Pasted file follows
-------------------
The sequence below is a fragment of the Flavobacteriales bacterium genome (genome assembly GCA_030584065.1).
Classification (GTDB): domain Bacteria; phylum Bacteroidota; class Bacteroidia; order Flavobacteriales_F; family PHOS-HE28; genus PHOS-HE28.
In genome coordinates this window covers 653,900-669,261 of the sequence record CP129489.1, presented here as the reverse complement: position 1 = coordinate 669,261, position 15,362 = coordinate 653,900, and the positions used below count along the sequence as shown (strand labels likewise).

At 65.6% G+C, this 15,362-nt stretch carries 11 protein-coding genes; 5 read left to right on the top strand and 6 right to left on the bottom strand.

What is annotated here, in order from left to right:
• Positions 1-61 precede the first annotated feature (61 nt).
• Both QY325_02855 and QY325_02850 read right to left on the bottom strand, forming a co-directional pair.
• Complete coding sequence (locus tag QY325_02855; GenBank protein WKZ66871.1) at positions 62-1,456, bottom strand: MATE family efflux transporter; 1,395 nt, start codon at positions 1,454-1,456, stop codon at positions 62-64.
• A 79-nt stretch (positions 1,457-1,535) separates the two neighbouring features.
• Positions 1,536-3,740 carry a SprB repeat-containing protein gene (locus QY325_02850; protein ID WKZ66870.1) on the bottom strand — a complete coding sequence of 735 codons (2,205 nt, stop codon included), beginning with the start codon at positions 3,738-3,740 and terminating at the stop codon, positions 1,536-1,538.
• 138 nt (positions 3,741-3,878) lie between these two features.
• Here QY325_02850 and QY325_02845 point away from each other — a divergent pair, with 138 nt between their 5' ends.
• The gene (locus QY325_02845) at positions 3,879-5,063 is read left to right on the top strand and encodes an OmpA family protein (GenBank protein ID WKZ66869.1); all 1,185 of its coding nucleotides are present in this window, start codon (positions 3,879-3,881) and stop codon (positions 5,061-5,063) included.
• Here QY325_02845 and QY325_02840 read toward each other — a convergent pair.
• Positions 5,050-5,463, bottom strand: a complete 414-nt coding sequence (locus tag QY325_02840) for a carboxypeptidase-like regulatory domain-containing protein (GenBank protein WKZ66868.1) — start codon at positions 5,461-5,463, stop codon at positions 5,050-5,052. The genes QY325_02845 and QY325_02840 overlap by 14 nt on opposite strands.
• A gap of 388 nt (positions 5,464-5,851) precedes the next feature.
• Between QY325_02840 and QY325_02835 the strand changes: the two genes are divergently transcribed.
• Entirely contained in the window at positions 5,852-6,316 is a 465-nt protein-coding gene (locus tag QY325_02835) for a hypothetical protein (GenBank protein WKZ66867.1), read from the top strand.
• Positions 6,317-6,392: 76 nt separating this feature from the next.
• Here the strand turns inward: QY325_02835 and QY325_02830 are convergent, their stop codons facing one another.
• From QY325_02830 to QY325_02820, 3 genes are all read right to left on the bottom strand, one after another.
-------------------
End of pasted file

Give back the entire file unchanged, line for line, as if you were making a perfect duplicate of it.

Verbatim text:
The sequence below is a fragment of the Flavobacteriales bacterium genome (genome assembly GCA_030584065.1).
Classification (GTDB): domain Bacteria; phylum Bacteroidota; class Bacteroidia; order Flavobacteriales_F; family PHOS-HE28; genus PHOS-HE28.
In genome coordinates this window covers 653,900-669,261 of the sequence record CP129489.1, presented here as the reverse complement: position 1 = coordinate 669,261, position 15,362 = coordinate 653,900, and the positions used below count along the sequence as shown (strand labels likewise).

At 65.6% G+C, this 15,362-nt stretch carries 11 protein-coding genes; 5 read left to right on the top strand and 6 right to left on the bottom strand.

What is annotated here, in order from left to right:
• Positions 1-61 precede the first annotated feature (61 nt).
• Both QY325_02855 and QY325_02850 read right to left on the bottom strand, forming a co-directional pair.
• Complete coding sequence (locus tag QY325_02855; GenBank protein WKZ66871.1) at positions 62-1,456, bottom strand: MATE family efflux transporter; 1,395 nt, start codon at positions 1,454-1,456, stop codon at positions 62-64.
• A 79-nt stretch (positions 1,457-1,535) separates the two neighbouring features.
• Positions 1,536-3,740 carry a SprB repeat-containing protein gene (locus QY325_02850; protein ID WKZ66870.1) on the bottom strand — a complete coding sequence of 735 codons (2,205 nt, stop codon included), beginning with the start codon at positions 3,738-3,740 and terminating at the stop codon, positions 1,536-1,538.
• 138 nt (positions 3,741-3,878) lie between these two features.
• Here QY325_02850 and QY325_02845 point away from each other — a divergent pair, with 138 nt between their 5' ends.
• The gene (locus QY325_02845) at positions 3,879-5,063 is read left to right on the top strand and encodes an OmpA family protein (GenBank protein ID WKZ66869.1); all 1,185 of its coding nucleotides are present in this window, start codon (positions 3,879-3,881) and stop codon (positions 5,061-5,063) included.
• Here QY325_02845 and QY325_02840 read toward each other — a convergent pair.
• Positions 5,050-5,463, bottom strand: a complete 414-nt coding sequence (locus tag QY325_02840) for a carboxypeptidase-like regulatory domain-containing protein (GenBank protein WKZ66868.1) — start codon at positions 5,461-5,463, stop codon at positions 5,050-5,052. The genes QY325_02845 and QY325_02840 overlap by 14 nt on opposite strands.
• A gap of 388 nt (positions 5,464-5,851) precedes the next feature.
• Between QY325_02840 and QY325_02835 the strand changes: the two genes are divergently transcribed.
• Entirely contained in the window at positions 5,852-6,316 is a 465-nt protein-coding gene (locus tag QY325_02835) for a hypothetical protein (GenBank protein WKZ66867.1), read from the top strand.
• Positions 6,317-6,392: 76 nt separating this feature from the next.
• Here the strand turns inward: QY325_02835 and QY325_02830 are convergent, their stop codons facing one another.
• From QY325_02830 to QY325_02820, 3 genes are all read right to left on the bottom strand, one after another.